Homeless Pets Are Extremely Hot as Well
Rita Dunn also made a point to mention homeless people’s pets, as they too are experiencing the potentially hazardous heat.
“It is very dangerous for pets as well when it is hot. Make sure their water is cool, and leaving them in a vehicle is pretty much a death sentence and illegal when it’s hot like this. Dogs like to dig a little hole in the dirt and get into the cool layer, or they like to lay under motorhomes, so be mindful.”
*Pro Tip: Just Ask
If you’re not sure what your homeless neighbor needs to feel safer in a heatwave, don’t be too shy to ask. These are your neighbors, after all, and sometimes, even if you don’t have money, a listening ear can be an instrumental tool.
Speaking of money, cash is always an excellent option. It allows the person experiencing homelessness to purchase items they personally need, which could be different from items listed above.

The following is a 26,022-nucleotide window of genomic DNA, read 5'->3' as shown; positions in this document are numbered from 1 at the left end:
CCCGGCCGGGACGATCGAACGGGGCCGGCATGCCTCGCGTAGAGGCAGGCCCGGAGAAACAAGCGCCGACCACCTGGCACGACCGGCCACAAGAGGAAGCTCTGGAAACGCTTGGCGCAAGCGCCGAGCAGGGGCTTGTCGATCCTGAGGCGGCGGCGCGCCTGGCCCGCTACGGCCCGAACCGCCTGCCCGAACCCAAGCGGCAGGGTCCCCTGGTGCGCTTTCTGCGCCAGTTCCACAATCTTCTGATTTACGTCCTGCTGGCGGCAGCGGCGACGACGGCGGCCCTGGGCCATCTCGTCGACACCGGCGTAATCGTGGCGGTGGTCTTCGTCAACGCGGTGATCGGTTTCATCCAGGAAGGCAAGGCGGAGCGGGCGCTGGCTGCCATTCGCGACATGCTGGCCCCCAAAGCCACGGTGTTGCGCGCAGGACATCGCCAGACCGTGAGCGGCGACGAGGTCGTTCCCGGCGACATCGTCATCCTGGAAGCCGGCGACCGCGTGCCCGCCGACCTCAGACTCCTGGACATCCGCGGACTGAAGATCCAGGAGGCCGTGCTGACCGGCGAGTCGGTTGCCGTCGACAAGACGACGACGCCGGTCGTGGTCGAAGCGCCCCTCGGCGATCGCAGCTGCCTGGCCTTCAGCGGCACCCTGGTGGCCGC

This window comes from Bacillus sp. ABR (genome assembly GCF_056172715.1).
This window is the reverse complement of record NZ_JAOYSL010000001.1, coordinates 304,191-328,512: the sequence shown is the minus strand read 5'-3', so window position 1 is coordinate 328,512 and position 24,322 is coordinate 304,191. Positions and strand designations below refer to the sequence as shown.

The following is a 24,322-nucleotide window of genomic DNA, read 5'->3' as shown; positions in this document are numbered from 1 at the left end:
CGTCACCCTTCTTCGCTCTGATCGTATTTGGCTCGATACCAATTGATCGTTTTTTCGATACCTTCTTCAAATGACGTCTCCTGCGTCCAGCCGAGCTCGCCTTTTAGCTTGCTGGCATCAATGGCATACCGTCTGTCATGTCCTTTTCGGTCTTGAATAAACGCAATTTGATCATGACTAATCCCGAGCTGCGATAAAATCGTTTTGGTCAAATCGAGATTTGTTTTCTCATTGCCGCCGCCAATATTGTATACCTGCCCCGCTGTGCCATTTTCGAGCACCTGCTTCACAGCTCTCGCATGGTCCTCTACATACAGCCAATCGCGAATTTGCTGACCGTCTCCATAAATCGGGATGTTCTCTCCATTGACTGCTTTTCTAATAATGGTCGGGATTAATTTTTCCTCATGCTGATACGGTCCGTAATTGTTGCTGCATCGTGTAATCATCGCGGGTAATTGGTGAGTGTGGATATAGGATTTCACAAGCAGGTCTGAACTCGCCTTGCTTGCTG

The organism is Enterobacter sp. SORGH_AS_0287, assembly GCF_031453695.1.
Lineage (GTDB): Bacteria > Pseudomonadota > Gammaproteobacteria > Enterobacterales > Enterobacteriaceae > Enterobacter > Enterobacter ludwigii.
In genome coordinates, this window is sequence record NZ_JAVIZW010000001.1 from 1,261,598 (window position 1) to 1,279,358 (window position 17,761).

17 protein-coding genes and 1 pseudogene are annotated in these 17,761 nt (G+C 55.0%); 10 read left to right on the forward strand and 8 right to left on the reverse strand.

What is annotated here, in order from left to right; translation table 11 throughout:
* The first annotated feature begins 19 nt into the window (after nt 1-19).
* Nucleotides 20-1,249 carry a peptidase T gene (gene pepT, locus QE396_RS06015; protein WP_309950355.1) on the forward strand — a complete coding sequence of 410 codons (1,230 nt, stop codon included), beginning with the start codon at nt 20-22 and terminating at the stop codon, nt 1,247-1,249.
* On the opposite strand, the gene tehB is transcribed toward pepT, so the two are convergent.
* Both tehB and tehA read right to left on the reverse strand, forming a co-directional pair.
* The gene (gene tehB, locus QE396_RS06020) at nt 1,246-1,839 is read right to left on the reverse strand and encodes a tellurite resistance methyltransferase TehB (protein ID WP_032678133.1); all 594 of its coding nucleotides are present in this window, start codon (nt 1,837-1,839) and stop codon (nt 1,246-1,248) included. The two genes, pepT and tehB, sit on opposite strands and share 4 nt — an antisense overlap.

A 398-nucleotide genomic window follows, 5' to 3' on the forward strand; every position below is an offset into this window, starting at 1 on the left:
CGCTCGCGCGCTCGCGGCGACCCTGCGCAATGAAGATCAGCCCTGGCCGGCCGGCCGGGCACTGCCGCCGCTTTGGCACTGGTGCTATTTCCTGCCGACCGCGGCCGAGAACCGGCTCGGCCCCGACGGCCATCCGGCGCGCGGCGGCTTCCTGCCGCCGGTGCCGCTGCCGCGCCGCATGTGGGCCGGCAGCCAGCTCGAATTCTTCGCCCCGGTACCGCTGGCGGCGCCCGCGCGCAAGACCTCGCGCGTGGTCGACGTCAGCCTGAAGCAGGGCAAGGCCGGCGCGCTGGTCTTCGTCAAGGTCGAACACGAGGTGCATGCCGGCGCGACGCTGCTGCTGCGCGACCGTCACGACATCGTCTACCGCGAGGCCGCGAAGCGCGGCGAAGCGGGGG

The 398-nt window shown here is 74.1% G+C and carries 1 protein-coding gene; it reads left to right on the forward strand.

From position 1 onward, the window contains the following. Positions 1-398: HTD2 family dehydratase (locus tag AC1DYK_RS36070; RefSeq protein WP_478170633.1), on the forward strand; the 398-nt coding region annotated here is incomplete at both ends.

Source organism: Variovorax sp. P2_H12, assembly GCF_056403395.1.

For example, Rita said Great Stuff expanding foam helps fill the cavities between the exterior and interior of vehicles. However, this fix applies only to people experiencing that very distinct type of homelessness.
Acknowledging that each homelessness situation is unique demonstrates that needs can vary greatly from one person to the next.
Contact Your Local Legislators About Making Housing a Human Right
It might feel good to give in the moment. However, always remember that any aid and assistance offered to the homeless community is a temporary fix. That is unless it is the aid of long-term, permanent housing. In the words of Brett Feldman, “What would help more are day centers and the most is housing!”
Soma of the Sidewalk Project professes, “The water situation has always been an issue, but the heat continues to rise without the infrastructure to address it.”
Before it gets any hotter, please consider calling your local legislators and urging them to make housing a human right. Nobody should die in a heatwave while enduring the horrors of homelessness.